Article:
• Families used to high engagement in their child’s lives are more than willing to transport their kids to club soccer, hire an independent college counselor, or customize their child’s experience in other ways. What then is the value ‘all-inclusive’ independent schools offer?

The result is that families are putting more pressure on the admission office. Prospective families want more opportunities to interact with current students, more information about academic programs, more opportunities to visit classes, more opportunities to interact with teachers. More more more. In short families want a customized admission experience, just as they want a customized school experience for their children.

At the same time families report a high level of anxiety about the admission process. When I was a head of school we had a family in the admission process one year ultimately decide to wait to enroll in our school. The next year when we no longer had room in the class the family was in tears. Applying to independent school is not only a stressful process for families and students, it’s also a difficult one. Most schools would probably say they would love to have more students in their funnel. Yet we continue to make it difficult to apply to our schools.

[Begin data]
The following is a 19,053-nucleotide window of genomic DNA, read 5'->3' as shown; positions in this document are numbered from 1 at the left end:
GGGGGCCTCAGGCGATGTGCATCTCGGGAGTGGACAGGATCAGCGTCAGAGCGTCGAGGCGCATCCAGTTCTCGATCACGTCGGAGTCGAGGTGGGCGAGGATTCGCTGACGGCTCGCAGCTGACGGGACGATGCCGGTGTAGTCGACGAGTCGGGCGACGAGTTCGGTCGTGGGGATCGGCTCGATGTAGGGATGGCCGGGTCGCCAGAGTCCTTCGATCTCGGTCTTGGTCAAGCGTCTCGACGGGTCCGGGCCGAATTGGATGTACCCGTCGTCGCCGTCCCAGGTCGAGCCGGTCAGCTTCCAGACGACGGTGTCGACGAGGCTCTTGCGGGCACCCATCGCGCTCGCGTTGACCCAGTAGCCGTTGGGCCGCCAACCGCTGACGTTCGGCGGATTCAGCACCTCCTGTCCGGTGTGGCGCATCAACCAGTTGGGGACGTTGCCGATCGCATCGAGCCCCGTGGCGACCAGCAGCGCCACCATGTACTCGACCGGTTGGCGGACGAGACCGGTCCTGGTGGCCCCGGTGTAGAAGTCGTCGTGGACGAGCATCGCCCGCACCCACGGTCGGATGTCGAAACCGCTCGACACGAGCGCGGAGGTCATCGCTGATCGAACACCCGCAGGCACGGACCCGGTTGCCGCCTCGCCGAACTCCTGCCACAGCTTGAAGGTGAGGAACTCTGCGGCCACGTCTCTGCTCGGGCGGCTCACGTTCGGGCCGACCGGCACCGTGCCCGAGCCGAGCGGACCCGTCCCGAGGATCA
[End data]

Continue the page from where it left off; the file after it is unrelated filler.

In a recent EMA survey we found nearly half of families said applying to independent schools was ‘more work than expected’ and a quarter of those families dropped schools from their list due to the amount of application time required! Honestly I’m not surprised at this result. Have you ever tried to inquire to your school? Here’s a little experiment. The next time you’re waiting to pick up your child from soccer practice or violin lessons or whatever go ahead and try to inquire to your own school. But you have to do it on your phone, and you have to get it done before your child gets in your car. How long did it take? Did you get it done? Now do it five more times for the five other schools your child might want to apply to.

It’s little wonder that families used to summoning a ride from their phone are put off by our application process... and we haven’t even reached the financial aid process yet.